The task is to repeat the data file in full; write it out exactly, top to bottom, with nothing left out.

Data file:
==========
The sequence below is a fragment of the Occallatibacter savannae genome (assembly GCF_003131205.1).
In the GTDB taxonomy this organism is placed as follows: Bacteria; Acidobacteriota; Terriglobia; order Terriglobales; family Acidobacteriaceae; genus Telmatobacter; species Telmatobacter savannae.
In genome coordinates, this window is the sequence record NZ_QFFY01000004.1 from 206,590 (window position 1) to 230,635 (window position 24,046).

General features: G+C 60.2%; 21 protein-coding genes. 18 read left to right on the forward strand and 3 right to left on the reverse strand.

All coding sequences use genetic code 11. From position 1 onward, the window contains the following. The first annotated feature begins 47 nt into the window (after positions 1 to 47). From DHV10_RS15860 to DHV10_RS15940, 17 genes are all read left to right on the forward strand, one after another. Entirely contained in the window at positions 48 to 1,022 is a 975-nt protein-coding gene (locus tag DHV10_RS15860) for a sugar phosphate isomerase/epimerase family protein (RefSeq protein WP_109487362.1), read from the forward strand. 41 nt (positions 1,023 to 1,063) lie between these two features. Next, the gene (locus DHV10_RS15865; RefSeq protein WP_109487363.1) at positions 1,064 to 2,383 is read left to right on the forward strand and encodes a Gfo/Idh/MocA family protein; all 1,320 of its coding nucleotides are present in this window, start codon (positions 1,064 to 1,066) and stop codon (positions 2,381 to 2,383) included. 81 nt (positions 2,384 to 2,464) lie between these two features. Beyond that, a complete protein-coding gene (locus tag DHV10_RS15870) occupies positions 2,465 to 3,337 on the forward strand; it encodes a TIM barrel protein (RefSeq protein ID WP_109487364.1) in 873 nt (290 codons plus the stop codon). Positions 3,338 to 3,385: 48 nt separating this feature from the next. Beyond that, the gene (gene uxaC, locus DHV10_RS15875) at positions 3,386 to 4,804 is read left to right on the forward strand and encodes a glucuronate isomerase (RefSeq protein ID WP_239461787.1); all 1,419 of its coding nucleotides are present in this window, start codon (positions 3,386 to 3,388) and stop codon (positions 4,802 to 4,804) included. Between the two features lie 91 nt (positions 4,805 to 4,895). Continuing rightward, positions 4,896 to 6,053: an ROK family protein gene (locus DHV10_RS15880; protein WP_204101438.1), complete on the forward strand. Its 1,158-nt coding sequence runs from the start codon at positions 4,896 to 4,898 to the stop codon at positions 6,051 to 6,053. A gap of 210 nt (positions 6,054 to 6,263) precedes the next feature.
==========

The sequence below is a fragment of the Occallatibacter savannae genome (assembly GCF_003131205.1).
In the GTDB taxonomy this organism is placed as follows: Bacteria; Acidobacteriota; Terriglobia; order Terriglobales; family Acidobacteriaceae; genus Telmatobacter; species Telmatobacter savannae.
In genome coordinates, this window is the sequence record NZ_QFFY01000004.1 from 206,590 (window position 1) to 230,635 (window position 24,046).

General features: G+C 60.2%; 21 protein-coding genes. 18 read left to right on the forward strand and 3 right to left on the reverse strand.

All coding sequences use genetic code 11. From position 1 onward, the window contains the following. The first annotated feature begins 47 nt into the window (after positions 1 to 47). From DHV10_RS15860 to DHV10_RS15940, 17 genes are all read left to right on the forward strand, one after another. Entirely contained in the window at positions 48 to 1,022 is a 975-nt protein-coding gene (locus tag DHV10_RS15860) for a sugar phosphate isomerase/epimerase family protein (RefSeq protein WP_109487362.1), read from the forward strand. 41 nt (positions 1,023 to 1,063) lie between these two features. Next, the gene (locus DHV10_RS15865; RefSeq protein WP_109487363.1) at positions 1,064 to 2,383 is read left to right on the forward strand and encodes a Gfo/Idh/MocA family protein; all 1,320 of its coding nucleotides are present in this window, start codon (positions 1,064 to 1,066) and stop codon (positions 2,381 to 2,383) included. 81 nt (positions 2,384 to 2,464) lie between these two features. Beyond that, a complete protein-coding gene (locus tag DHV10_RS15870) occupies positions 2,465 to 3,337 on the forward strand; it encodes a TIM barrel protein (RefSeq protein ID WP_109487364.1) in 873 nt (290 codons plus the stop codon). Positions 3,338 to 3,385: 48 nt separating this feature from the next. Beyond that, the gene (gene uxaC, locus DHV10_RS15875) at positions 3,386 to 4,804 is read left to right on the forward strand and encodes a glucuronate isomerase (RefSeq protein ID WP_239461787.1); all 1,419 of its coding nucleotides are present in this window, start codon (positions 3,386 to 3,388) and stop codon (positions 4,802 to 4,804) included. Between the two features lie 91 nt (positions 4,805 to 4,895). Continuing rightward, positions 4,896 to 6,053: an ROK family protein gene (locus DHV10_RS15880; protein WP_204101438.1), complete on the forward strand. Its 1,158-nt coding sequence runs from the start codon at positions 4,896 to 4,898 to the stop codon at positions 6,051 to 6,053. A gap of 210 nt (positions 6,054 to 6,263) precedes the next feature.